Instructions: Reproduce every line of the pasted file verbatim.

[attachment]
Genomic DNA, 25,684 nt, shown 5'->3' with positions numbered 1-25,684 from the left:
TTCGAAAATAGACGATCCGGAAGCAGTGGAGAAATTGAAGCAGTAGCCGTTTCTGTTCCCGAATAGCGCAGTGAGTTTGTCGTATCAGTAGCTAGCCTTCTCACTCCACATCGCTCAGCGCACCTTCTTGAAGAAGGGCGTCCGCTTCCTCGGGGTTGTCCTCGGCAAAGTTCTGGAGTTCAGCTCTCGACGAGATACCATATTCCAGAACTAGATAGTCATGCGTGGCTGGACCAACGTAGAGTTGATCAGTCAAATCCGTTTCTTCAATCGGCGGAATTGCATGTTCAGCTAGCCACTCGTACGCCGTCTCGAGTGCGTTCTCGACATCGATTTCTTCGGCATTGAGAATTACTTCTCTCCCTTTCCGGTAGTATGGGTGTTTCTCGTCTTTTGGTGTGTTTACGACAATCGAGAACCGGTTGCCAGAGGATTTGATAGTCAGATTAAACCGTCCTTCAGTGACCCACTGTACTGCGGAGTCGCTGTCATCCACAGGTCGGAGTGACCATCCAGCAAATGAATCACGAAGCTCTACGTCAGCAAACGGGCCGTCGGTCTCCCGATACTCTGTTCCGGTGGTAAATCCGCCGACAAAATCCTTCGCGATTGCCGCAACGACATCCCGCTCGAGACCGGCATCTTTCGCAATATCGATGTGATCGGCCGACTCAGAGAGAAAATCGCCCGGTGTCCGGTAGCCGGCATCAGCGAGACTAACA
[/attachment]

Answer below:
Genomic DNA, 25,684 nt, shown 5'->3' with positions numbered 1-25,684 from the left:
TTCGAAAATAGACGATCCGGAAGCAGTGGAGAAATTGAAGCAGTAGCCGTTTCTGTTCCCGAATAGCGCAGTGAGTTTGTCGTATCAGTAGCTAGCCTTCTCACTCCACATCGCTCAGCGCACCTTCTTGAAGAAGGGCGTCCGCTTCCTCGGGGTTGTCCTCGGCAAAGTTCTGGAGTTCAGCTCTCGACGAGATACCATATTCCAGAACTAGATAGTCATGCGTGGCTGGACCAACGTAGAGTTGATCAGTCAAATCCGTTTCTTCAATCGGCGGAATTGCATGTTCAGCTAGCCACTCGTACGCCGTCTCGAGTGCGTTCTCGACATCGATTTCTTCGGCATTGAGAATTACTTCTCTCCCTTTCCGGTAGTATGGGTGTTTCTCGTCTTTTGGTGTGTTTACGACAATCGAGAACCGGTTGCCAGAGGATTTGATAGTCAGATTAAACCGTCCTTCAGTGACCCACTGTACTGCGGAGTCGCTGTCATCCACAGGTCGGAGTGACCATCCAGCAAATGAATCACGAAGCTCTACGTCAGCAAACGGGCCGTCGGTCTCCCGATACTCTGTTCCGGTGGTAAATCCGCCGACAAAATCCTTCGCGATTGCCGCAACGACATCCCGCTCGAGACCGGCATCTTTCGCAATATCGATGTGATCGGCCGACTCAGAGAGAAAATCGCCCGGTGTCCGGTAGCCGGCATCAGCGAGACTAACA